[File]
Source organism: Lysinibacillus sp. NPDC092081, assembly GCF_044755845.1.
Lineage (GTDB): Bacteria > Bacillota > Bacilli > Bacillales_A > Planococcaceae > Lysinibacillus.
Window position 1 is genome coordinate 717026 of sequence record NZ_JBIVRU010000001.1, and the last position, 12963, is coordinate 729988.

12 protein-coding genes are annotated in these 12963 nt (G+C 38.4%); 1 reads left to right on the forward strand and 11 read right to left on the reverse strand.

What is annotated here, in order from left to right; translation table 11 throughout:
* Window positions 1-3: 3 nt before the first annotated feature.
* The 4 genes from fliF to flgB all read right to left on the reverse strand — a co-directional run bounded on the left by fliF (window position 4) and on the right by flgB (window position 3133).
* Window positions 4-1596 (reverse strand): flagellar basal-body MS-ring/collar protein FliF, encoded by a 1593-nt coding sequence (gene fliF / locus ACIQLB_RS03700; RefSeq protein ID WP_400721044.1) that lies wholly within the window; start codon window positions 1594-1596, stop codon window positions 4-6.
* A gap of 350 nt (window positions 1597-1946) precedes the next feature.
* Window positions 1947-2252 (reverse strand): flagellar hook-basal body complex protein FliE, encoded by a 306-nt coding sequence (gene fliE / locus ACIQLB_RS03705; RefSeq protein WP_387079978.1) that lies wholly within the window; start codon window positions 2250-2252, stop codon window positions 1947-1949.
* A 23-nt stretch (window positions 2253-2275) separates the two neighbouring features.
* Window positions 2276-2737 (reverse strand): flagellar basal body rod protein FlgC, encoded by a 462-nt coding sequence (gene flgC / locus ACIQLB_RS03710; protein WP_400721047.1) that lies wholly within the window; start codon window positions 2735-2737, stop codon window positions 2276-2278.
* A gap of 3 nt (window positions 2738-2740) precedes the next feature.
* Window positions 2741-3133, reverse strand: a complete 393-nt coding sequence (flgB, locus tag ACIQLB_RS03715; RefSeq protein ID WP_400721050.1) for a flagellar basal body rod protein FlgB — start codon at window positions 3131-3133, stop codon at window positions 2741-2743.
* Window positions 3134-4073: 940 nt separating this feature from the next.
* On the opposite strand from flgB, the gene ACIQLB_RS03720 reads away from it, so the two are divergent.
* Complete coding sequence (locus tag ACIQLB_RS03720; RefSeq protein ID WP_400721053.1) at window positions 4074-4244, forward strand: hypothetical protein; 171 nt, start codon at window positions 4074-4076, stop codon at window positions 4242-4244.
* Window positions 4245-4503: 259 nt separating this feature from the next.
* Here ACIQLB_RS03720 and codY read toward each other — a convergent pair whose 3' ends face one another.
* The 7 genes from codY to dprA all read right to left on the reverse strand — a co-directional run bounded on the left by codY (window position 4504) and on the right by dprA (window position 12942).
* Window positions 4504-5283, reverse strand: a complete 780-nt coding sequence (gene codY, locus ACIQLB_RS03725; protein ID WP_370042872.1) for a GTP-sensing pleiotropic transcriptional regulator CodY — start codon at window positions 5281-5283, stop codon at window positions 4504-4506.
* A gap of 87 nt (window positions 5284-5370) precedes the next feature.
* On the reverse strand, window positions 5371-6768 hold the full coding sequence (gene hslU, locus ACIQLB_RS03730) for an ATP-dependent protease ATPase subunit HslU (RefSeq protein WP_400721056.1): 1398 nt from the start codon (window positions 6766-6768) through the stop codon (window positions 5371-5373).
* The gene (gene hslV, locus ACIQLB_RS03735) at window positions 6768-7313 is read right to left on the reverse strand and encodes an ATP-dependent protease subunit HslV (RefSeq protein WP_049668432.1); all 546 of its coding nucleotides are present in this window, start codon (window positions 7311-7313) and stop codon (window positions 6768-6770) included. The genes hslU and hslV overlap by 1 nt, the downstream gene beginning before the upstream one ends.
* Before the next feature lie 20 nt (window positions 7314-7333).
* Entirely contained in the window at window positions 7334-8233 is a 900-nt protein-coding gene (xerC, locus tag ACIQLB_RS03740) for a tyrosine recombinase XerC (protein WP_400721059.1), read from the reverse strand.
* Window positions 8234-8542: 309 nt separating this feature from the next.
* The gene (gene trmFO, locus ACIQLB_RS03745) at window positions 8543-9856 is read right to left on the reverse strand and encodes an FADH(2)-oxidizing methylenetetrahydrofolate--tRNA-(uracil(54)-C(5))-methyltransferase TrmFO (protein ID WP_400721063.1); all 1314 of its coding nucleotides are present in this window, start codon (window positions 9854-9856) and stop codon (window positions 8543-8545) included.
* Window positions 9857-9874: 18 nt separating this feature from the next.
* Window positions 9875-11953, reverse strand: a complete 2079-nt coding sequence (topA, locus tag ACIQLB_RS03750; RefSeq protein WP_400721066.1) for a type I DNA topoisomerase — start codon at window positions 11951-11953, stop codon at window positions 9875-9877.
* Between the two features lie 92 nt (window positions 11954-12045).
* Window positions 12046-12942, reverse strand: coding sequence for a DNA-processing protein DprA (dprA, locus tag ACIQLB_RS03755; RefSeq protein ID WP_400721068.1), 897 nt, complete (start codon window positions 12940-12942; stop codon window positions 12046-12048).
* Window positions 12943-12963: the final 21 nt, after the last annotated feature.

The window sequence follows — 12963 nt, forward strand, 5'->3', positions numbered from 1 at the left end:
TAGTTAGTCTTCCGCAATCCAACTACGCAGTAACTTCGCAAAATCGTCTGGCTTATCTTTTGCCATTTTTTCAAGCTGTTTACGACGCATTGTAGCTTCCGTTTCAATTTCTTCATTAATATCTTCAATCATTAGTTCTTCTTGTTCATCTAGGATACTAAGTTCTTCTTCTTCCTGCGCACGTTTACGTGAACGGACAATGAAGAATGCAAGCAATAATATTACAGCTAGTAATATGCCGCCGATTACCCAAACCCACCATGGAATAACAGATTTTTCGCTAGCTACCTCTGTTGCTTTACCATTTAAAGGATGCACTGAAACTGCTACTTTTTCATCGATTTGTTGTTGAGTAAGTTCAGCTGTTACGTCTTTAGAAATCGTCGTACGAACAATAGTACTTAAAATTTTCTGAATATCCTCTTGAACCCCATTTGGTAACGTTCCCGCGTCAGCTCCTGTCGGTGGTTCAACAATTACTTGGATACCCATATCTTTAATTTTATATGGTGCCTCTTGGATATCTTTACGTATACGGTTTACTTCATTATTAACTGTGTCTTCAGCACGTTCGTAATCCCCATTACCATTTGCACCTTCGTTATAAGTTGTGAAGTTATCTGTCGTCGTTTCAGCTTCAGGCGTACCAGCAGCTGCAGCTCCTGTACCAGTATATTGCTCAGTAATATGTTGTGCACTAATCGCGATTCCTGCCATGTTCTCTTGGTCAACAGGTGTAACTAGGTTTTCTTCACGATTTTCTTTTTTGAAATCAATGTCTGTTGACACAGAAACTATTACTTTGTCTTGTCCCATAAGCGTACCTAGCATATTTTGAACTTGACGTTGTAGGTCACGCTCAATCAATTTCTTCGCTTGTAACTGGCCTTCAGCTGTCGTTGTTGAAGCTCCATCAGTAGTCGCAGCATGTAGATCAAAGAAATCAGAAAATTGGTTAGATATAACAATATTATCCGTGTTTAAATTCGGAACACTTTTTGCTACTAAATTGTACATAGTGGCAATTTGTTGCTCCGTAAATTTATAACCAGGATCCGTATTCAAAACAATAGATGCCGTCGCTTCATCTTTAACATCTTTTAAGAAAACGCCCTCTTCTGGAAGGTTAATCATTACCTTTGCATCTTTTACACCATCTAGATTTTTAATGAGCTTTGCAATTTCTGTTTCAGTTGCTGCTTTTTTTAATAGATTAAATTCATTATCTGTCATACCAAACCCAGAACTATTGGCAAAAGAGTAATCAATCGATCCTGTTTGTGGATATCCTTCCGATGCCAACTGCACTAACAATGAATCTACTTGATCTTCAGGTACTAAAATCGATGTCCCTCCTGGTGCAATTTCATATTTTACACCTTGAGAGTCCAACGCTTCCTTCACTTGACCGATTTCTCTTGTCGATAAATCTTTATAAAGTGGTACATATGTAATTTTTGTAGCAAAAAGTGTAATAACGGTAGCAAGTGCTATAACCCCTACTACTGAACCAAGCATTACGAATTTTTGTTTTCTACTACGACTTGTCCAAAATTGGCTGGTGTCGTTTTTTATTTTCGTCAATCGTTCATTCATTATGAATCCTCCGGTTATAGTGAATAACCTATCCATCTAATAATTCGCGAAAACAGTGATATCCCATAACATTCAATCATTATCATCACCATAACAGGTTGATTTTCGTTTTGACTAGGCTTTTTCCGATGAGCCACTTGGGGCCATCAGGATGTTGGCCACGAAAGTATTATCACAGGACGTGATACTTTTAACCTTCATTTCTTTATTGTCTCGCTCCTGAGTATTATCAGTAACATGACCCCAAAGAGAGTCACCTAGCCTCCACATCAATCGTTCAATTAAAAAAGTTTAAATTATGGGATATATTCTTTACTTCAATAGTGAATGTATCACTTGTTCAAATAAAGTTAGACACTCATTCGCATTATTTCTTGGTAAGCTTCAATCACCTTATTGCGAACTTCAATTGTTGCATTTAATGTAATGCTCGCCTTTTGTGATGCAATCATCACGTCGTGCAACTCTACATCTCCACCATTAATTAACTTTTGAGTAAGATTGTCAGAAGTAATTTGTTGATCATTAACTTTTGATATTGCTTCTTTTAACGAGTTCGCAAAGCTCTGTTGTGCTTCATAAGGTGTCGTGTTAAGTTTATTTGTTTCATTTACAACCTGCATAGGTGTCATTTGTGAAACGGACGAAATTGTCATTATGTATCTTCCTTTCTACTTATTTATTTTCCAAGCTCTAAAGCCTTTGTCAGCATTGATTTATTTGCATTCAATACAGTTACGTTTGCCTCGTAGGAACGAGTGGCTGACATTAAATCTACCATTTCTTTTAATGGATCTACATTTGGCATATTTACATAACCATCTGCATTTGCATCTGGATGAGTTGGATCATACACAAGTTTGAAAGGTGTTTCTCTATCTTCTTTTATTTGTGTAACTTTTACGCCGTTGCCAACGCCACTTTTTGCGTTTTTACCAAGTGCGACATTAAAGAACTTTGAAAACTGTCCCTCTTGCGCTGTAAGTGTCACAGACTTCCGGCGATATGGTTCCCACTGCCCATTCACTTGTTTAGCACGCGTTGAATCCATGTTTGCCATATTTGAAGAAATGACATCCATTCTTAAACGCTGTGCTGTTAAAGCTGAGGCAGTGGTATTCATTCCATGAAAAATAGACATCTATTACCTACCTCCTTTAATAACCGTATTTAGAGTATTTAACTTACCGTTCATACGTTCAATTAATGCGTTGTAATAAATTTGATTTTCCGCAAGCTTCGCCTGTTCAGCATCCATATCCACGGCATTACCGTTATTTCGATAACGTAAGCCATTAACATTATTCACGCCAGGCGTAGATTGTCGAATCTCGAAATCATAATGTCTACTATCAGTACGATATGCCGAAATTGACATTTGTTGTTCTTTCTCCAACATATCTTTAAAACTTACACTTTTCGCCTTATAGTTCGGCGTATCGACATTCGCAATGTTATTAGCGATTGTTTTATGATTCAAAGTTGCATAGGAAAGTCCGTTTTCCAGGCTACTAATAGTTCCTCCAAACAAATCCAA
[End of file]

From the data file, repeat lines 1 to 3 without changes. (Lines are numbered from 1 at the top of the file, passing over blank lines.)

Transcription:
Source organism: Lysinibacillus sp. NPDC092081, assembly GCF_044755845.1.
Lineage (GTDB): Bacteria > Bacillota > Bacilli > Bacillales_A > Planococcaceae > Lysinibacillus.
Window position 1 is genome coordinate 717026 of sequence record NZ_JBIVRU010000001.1, and the last position, 12963, is coordinate 729988.